Why PR is the perfect job no one knows about

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Why PR Is The Perfect Job No One Knows About



If you've been reading my blog for a while, you may know I've been working for a PR agency in London for just over two months. When I tell people that I work in Public Relations, they tend to nod and say "ahh.. nice!", in the way that people speak when they have absolutely no idea what you're talking about. So today I want to chat to you about what working in PR means, what the job entails and why it's a wonderfully varied and exciting job that no one knows about.

To explain in the simplest of terms, PR is essentially the communications middleman. We connect brands with the media, giving companies a platform to raise awareness around what they do within their industry. Of course, there are different types of PR for different types of media, and most will probably recall celebrity PR's and political spin doctors as examples (mainly because they tend to receive the worst press!). Fellow bloggers will be much more aware of PR's due to their direct experiences, whether positive or negative with them.

To the general public however, you could say PR is an invisible job. There's so much work that goes into getting brands into the mainstream media, and it's all carried out behind the scenes, on the behalf of the client. This means that most people I talk to have no idea what I actually do on a day-to-day basis. No day is ever the same, as I juggle responsibilities over a range of clients across a host of industries.

Working in PR means you need to have good communication skills in all areas: reading, comprehension (there's a difference between the two) writing and speaking. We are the eyes and ears of everything going on in the world and industries that are relevant to our clients. We then need to be able to communicate this to journalists and why our clients are part of the change going on. And we spend a lot of time on the phone trying to get this message across to them. When this works, like magic, news appears about our client in the press. Et voila!

The most interesting and favourite part of my job is writing. Everything I write is attached to a specific brief, audience and brand message, and I love the structure this provides. I found out late in my third year of university that jobs in writing existed in sectors other than journalism, writing and publishing. I wanted to find a career which would enable me to write on a daily basis, but none of these options appealed to me. It's a shame that no one knows that PR is an amazing opportunity for budding writers - your name is never going to be at the bottom of an article when you're representing a client, making us practically ghost writers.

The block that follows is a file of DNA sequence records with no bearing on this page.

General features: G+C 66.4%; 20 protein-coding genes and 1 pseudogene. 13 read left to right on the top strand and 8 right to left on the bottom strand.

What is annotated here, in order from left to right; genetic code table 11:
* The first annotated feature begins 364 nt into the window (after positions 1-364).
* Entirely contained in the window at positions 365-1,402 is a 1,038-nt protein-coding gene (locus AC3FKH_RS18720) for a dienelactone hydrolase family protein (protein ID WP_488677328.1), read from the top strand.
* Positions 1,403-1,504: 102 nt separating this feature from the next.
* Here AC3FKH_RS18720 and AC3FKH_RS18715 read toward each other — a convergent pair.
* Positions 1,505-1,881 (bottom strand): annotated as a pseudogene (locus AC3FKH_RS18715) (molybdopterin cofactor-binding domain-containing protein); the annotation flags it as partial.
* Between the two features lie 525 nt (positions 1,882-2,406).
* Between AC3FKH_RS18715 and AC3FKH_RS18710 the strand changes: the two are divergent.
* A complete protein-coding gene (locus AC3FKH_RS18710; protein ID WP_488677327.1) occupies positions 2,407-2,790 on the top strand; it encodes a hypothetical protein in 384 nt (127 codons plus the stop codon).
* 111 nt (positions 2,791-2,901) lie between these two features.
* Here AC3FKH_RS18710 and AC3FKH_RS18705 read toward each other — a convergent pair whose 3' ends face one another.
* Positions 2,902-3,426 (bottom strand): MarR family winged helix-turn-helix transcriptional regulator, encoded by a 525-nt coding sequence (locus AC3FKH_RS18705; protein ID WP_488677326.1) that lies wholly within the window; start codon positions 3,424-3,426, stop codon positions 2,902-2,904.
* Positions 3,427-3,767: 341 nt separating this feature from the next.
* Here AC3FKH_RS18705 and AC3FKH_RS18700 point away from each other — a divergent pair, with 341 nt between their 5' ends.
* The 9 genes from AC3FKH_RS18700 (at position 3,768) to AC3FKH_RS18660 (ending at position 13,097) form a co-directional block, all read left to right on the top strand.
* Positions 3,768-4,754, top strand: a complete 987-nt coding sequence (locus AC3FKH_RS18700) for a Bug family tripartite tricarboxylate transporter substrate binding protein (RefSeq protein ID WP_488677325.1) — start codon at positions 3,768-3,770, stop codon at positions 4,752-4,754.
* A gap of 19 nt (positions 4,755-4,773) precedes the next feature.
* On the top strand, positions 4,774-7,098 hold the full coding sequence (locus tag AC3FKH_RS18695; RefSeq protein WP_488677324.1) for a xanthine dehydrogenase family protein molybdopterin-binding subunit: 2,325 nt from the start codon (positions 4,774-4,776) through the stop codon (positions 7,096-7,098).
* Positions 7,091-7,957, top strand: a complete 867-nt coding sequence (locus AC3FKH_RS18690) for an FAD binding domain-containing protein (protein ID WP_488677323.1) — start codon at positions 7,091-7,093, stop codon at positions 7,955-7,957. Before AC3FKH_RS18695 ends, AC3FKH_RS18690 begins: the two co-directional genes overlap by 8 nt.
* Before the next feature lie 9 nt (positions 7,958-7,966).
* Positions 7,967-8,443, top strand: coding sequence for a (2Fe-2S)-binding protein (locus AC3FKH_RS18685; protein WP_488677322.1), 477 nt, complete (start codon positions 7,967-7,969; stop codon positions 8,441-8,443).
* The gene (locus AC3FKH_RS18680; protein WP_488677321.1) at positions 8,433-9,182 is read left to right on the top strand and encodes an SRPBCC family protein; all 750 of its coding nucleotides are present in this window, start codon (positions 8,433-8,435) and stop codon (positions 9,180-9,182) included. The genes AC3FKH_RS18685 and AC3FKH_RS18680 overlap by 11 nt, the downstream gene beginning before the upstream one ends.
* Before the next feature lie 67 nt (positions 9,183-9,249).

No one enjoys every apect of their job, and some parts I like less, such as coverage reporting and phone pitching to the media. However, the beauty of my job is the variety. I may have to work on a slightly boring task for 20 minutes, but I know that the next task will be exciting! The single most satisfying part of the job has to be seeing coverage your team has drafted, pitched and secured go online. It makes all the slog worth it, as well as giving you a happy client! It can be stressful and hectic, sometimes rarely quiet, but it's always interesting.

I'm learning about topics that I never knew about before, simply because I need to stay constantly up-to-date with the news (data protection and blockchain anyone?). PR requires a lot of reading and understanding topics you'll have previously known nothing about, and getting up to speed quickly. My job can feel so whirlwind and hurried, and I was very tired during the first few weeks as I got to grips with my responsibilities. I now feel much more comfortable and confident in my ability, though it can still feel very fast-paced!

I would say that PR feels like an invisible job because our names are never present at the end of an article, that belongs to the journalist. We are the voice representing our brands in the media, like an exterior department that is never publicly credited. Our audience is not supposed to know we're there, and if they do, then we're not doing our jobs properly! Therefore, it's unlikely that most people will understand what working in PR means, because often they are not aware the job itself exists. It just makes explaining what I do a lot harder!

Thanks for reading! Were you aware of PR and what they actually do? What have been your experiences with them?

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Why PR Is The Perfect Job No One Knows About



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